Two hours in the dental chair, two syringes of Novocaine, one new crown. We talk about David Bowie, Donald Trump, Bernie; Florida, Mexico, Montreal; mattresses, computers, violin sonatas, discothèques. The chairside conversation moves seamlessly from English (with me) to French (with the dental assistant, who is Indian) with smatterings of German, Italian, Spanish. Trump isn't electable, I offer, through a mouth packed with cotton. "Oh yes he is, my dear," says the dentist. "'Give me your freedom, and in exchange I'll give you back everything you think you've lost.'" He is Romanian, and knows dictators, and I haven't the ability to argue, with all these fingers and metallic objects in my mouth.
When we're finally finished he says Auf Wiedersehen, and raises the chair. I answer Danke schön, and rise slowly, massaging my neck, and when I glance over at him, he's doing the same thing, grimacing. "Where did our twenty-year-old bodies go?" I ask, and laugh. He smiles: "We're aging gracefully," and puts his arm around my shoulder. "And with humor," I add. "Black as it is!"
Outside on St Catherine street at 2:00 pm, snow is falling steadily. I gulp lungfuls of the cold, damp air before entering the underground, buy a carrot muffin that I stash in my purse, and then stop in a public bathroom where I'm shocked to see my paralyzed face in the mirror, one side of my mouth frozen and drooping; I look like I've had a stroke. I pull my scarf around my jaw and take the metro to Papineau, where I wait in the snow to catch a grimy double bus north, feeling battered and hungry, and wondering when the anesthetic will have worn off enough that I can eat something without biting a hole in my face.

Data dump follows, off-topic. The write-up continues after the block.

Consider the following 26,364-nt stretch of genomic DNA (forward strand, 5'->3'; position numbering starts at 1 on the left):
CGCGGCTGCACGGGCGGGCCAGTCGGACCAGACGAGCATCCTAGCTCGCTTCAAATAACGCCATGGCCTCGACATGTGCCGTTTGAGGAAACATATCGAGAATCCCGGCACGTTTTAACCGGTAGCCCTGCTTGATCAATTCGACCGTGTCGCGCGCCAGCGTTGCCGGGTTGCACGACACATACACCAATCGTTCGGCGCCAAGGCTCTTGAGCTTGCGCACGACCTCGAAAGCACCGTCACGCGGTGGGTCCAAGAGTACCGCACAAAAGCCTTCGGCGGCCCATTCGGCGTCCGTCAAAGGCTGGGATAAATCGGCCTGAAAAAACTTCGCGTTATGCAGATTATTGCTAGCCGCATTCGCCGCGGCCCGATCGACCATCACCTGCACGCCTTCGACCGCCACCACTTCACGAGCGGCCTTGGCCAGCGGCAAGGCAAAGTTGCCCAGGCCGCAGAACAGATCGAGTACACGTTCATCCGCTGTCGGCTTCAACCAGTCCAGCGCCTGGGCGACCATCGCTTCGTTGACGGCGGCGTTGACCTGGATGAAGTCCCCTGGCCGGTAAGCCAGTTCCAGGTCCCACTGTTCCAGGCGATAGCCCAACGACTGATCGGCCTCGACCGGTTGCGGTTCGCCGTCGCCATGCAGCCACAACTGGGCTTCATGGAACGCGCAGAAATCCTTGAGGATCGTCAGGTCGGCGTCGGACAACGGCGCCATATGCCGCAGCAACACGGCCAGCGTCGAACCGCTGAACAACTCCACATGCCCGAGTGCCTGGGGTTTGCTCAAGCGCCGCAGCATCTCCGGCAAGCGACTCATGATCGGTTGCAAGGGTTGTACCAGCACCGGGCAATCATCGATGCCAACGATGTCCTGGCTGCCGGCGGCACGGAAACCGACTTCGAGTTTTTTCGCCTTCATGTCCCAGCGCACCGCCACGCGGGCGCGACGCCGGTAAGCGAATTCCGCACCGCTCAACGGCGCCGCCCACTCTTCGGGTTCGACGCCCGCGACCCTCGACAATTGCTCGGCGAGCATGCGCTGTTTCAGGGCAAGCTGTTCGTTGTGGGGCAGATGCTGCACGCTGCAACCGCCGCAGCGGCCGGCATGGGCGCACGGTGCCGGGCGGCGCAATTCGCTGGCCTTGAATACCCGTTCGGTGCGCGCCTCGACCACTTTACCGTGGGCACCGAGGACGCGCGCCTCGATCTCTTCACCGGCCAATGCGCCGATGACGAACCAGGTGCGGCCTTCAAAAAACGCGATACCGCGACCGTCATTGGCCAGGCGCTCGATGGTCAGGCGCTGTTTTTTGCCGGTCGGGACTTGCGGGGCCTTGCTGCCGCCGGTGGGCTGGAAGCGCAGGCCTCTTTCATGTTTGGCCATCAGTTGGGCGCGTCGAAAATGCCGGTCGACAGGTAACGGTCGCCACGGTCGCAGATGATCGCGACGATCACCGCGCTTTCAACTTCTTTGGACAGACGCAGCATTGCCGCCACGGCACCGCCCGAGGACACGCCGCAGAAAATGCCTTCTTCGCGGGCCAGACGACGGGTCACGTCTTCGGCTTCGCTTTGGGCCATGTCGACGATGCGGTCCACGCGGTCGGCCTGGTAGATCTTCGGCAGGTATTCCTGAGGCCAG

But when the bus starts up the hill, we pass a cherry tree, still loaded with bright red fruits, each cluster sporting a topknot of snow, and when I turn around to watch this marvel recede in the window I notice that the young woman behind me is studying a difficult classical piano score. I can't see the composer's name, just that it is a prelude, probably Bach, and I take a deep breath as I press the buzzer for my stop and allow the world to rearrange before stepping out into the clean snow.